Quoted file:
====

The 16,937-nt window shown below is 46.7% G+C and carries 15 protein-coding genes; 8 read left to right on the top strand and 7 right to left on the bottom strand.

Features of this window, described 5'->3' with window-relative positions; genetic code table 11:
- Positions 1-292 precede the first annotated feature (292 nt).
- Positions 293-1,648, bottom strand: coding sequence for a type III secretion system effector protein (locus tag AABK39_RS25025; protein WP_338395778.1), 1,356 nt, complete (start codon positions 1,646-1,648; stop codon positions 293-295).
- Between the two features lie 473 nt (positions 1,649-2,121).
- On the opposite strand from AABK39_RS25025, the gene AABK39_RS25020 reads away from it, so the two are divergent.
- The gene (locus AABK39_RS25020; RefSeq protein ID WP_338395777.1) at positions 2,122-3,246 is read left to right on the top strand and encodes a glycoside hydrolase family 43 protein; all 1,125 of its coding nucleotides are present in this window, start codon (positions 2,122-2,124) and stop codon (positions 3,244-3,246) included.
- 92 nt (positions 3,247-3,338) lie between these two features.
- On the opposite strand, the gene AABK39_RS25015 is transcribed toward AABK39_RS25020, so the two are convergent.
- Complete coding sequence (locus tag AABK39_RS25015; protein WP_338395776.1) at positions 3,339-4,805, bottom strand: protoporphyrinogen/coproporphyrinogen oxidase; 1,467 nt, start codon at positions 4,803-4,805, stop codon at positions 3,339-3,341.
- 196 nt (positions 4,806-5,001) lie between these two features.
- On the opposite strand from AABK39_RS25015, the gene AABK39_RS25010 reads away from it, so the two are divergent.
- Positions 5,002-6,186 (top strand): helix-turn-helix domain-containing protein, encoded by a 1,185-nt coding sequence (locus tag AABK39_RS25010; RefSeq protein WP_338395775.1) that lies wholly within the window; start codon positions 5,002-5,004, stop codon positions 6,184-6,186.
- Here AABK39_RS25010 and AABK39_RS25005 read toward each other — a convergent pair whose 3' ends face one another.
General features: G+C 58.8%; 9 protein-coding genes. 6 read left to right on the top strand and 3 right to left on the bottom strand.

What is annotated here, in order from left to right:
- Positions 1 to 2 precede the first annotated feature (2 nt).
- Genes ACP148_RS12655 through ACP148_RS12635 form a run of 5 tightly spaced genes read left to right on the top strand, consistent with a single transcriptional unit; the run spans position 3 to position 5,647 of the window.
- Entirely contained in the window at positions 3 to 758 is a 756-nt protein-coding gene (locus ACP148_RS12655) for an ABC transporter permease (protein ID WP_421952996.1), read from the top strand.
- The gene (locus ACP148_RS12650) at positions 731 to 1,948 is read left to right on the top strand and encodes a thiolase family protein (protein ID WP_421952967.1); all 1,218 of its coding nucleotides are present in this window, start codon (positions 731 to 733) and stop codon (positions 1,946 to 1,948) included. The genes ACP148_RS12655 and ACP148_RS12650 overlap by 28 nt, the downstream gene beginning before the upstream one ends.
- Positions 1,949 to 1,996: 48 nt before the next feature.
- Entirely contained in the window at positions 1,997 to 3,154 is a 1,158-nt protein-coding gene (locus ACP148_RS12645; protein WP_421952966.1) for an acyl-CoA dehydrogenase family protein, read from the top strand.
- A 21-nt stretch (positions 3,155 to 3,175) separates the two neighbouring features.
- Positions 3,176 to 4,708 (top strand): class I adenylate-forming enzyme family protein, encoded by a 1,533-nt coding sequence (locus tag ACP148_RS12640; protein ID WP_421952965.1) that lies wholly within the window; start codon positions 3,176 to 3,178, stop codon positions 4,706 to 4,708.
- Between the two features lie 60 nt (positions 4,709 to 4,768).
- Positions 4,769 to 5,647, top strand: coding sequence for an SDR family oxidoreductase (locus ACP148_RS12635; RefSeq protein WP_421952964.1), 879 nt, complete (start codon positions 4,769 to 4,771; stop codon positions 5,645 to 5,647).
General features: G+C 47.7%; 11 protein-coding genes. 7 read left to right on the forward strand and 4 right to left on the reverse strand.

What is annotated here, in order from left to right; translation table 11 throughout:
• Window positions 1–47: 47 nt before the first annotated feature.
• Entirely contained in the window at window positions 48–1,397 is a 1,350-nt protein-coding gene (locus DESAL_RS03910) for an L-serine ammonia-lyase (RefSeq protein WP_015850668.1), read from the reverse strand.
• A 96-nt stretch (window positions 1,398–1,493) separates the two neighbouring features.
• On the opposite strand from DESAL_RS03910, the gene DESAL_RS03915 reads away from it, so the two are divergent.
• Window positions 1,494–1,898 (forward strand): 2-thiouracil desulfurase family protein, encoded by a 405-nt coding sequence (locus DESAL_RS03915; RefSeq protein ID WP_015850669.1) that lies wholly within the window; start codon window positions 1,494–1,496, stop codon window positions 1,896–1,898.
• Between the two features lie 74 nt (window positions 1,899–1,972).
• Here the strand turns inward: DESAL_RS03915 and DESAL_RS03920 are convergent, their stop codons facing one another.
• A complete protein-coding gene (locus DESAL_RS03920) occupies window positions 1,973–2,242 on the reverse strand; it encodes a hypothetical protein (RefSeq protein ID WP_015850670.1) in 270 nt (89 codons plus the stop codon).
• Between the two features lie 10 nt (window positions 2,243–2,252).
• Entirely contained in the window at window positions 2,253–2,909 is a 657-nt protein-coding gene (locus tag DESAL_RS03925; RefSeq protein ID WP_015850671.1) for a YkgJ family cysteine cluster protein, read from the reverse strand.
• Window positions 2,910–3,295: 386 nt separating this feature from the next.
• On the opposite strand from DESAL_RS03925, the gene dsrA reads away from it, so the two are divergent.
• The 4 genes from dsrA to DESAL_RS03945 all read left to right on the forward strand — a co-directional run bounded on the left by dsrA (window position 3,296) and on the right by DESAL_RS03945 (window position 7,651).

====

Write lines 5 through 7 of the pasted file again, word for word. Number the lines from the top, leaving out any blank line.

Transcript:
- Between the two features lie 473 nt (positions 1,649-2,121).
- On the opposite strand from AABK39_RS25025, the gene AABK39_RS25020 reads away from it, so the two are divergent.
- The gene (locus AABK39_RS25020; RefSeq protein ID WP_338395777.1) at positions 2,122-3,246 is read left to right on the top strand and encodes a glycoside hydrolase family 43 protein; all 1,125 of its coding nucleotides are present in this window, start codon (positions 2,122-2,124) and stop codon (positions 3,244-3,246) included.